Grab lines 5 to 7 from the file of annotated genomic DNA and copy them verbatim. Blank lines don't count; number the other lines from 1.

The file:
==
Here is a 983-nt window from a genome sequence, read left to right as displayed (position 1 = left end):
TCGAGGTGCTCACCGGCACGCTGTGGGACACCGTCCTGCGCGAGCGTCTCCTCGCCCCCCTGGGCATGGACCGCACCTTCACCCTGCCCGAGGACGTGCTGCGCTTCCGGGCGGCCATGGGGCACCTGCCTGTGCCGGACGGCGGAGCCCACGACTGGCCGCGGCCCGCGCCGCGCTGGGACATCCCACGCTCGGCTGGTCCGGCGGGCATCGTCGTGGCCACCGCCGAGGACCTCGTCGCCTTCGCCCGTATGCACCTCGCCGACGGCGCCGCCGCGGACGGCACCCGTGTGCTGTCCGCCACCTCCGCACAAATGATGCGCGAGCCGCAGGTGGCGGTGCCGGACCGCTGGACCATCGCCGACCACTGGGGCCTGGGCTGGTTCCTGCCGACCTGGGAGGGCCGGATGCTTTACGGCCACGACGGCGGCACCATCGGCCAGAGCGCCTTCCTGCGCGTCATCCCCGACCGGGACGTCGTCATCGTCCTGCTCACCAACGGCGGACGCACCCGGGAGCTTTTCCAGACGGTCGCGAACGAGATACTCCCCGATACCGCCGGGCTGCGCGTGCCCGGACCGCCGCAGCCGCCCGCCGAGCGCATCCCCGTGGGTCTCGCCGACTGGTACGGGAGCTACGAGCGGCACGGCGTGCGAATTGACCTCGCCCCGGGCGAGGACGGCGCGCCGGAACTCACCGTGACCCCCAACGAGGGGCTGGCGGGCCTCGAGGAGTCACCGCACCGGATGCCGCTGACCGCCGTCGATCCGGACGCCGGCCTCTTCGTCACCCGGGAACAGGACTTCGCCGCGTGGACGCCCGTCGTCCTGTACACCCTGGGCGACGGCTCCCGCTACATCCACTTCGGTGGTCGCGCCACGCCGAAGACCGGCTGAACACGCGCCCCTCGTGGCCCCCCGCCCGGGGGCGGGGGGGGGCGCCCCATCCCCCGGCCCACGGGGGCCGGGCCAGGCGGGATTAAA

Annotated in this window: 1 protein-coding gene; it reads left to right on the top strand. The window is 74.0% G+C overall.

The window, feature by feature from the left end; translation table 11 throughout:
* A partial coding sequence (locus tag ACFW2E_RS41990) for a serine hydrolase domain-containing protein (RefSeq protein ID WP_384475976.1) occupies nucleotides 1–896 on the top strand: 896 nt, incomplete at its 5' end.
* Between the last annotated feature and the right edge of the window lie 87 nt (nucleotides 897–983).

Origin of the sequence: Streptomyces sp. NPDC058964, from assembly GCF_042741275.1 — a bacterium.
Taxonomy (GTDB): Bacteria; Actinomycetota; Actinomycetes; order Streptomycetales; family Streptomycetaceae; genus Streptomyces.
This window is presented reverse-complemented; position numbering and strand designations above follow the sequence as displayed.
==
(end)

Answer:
* A partial coding sequence (locus tag ACFW2E_RS41990) for a serine hydrolase domain-containing protein (RefSeq protein ID WP_384475976.1) occupies nucleotides 1–896 on the top strand: 896 nt, incomplete at its 5' end.
* Between the last annotated feature and the right edge of the window lie 87 nt (nucleotides 897–983).

Origin of the sequence: Streptomyces sp. NPDC058964, from assembly GCF_042741275.1 — a bacterium.